I direct a speakers series at Stanford Medical School which features prominent thinkers and policymakers in health. In 2015, as I huddled with advisors to choose our upcoming guests, I heard the name Elizabeth Holmes for the first time. Smart people I respect told me that she was upending the diagnostic testing industry and that she was being advised by luminaries like former cabinet Secretaries George Schultz and Jim Mattis. I didn’t really understand what her company did, but judging how many impressive people were impressed with her, I joined the rational herd and assumed she’d be a terrific guest. It was just dumb luck that I didn’t invite her before a brilliant investigative reporter exposed the fraud for which she was eventually convicted. The story of this strange, beguiling, person and the company she founded is expertly told in Alex Gibney’s 2019 documentary The Inventor: Out For Blood in Silicon Valley.
As he showed in his documentary on Enron (my recommendation here) Alex Gibney has a talent for telling complex stories of corporate malfeasance in a clear and compelling fashion. With his trademark superb editing of his own interviews with principals, candid footage provided by insiders, and news stories, Gibney introduces us to the weirdly unblinking, suspiciously baritone-voiced, black turtleneck-wearing Stanford dropout who transfixed my local community and the world for a few years with the claim that myriad diseases could be detected in the tiniest drops of blood: Elizabeth Holmes. Gibney makes clear how Holmes’ boundless confidence in her own ideas likely made her more effective at persuading employees, journalists, investors, and politicians to aid her cause.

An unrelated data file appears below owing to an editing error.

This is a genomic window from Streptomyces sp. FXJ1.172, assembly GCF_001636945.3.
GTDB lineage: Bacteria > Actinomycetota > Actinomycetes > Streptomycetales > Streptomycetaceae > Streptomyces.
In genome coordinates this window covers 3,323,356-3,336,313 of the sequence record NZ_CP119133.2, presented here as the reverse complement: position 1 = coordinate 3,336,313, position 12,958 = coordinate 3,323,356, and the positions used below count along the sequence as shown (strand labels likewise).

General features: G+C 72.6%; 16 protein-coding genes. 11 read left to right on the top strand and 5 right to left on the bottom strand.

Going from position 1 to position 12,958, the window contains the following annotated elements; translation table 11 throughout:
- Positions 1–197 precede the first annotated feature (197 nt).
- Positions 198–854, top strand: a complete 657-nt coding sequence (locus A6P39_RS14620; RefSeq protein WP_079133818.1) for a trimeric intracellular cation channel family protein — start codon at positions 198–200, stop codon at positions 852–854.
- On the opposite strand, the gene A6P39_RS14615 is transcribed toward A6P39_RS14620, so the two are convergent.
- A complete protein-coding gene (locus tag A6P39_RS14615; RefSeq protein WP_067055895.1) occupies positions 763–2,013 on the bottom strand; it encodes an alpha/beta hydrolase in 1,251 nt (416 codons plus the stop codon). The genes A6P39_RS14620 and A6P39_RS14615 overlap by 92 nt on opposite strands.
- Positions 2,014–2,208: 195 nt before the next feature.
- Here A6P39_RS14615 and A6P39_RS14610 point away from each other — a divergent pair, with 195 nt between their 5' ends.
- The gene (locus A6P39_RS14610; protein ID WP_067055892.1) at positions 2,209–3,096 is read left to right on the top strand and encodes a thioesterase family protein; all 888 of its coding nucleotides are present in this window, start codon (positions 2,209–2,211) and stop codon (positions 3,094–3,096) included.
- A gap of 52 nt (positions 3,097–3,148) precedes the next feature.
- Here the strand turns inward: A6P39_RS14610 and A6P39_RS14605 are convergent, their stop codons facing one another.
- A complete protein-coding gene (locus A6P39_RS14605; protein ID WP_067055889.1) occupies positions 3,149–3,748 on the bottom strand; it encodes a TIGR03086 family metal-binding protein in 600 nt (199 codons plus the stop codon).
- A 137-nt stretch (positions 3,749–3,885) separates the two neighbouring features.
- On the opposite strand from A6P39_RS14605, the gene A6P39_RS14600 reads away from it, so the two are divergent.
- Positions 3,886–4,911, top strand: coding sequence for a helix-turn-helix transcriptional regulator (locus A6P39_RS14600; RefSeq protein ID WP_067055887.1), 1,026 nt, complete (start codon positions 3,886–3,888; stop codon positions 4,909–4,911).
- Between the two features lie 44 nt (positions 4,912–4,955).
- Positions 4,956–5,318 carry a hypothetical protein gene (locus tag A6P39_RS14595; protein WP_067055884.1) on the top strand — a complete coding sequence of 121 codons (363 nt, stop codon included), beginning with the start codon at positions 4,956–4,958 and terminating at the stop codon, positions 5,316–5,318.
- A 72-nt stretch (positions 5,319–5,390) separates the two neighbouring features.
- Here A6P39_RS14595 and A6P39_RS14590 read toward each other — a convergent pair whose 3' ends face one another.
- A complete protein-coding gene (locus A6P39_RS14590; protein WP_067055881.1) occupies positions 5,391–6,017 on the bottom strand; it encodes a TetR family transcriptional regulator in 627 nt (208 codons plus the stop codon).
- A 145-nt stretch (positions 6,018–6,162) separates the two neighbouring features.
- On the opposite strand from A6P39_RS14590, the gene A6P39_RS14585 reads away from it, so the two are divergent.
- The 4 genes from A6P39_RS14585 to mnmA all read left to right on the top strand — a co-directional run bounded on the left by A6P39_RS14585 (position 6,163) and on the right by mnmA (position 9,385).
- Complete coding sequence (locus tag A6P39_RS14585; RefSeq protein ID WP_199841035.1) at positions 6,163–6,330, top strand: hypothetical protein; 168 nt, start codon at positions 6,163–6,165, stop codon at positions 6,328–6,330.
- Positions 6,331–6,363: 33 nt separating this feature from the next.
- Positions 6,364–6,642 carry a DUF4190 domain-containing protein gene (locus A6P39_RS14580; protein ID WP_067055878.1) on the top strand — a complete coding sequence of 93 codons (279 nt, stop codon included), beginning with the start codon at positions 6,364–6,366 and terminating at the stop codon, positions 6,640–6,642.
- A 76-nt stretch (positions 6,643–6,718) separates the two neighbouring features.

The gender dynamics Gibney illuminates are one of the more fascinating aspects of the film. Stanford Professor Phyllis Gardner, who was never fooled, notes that Holmes had a particular talent at getting old, highly accomplished men to see her as surrogate daughter or granddaughter, and to trust and protect her as such. Much of the media and political world, desperate to have a female Silicon Valley star to promote, also gave her a pass she did not deserve.
Even though some journalists are shown in a poor light, overall this movie made me feel better about the enterprise. Roger Parloff is candid about how he was initially taken in by Holmes and then to his great credit, publicly recanted. John Carreyrou’s investigative instincts and determination are impressive, as is the fact that his employer, the Wall Street Journal didn’t cave under pressure despite the fact that Rupert Murdoch invested in Theranos (That pressure by the way was applied by David Boies, who between representing Theranos and Harvey Weinstein serves as an object lesson in how to torch a hard-won reputation in late life).
The Inventor is not the most visually interesting movie. Gibney does the best he can, but there are only so many shots of blood testing equipment and corporate headquarters that the human eye can stand. Yet even after having read Carreyrou’s excellent book Bad Blood and knowing a number of the people in this movie, it still taught me new things and engaged me throughout. Bravo to Gibney, who again fulfills his reputation as one of the world’s leading documentary makers.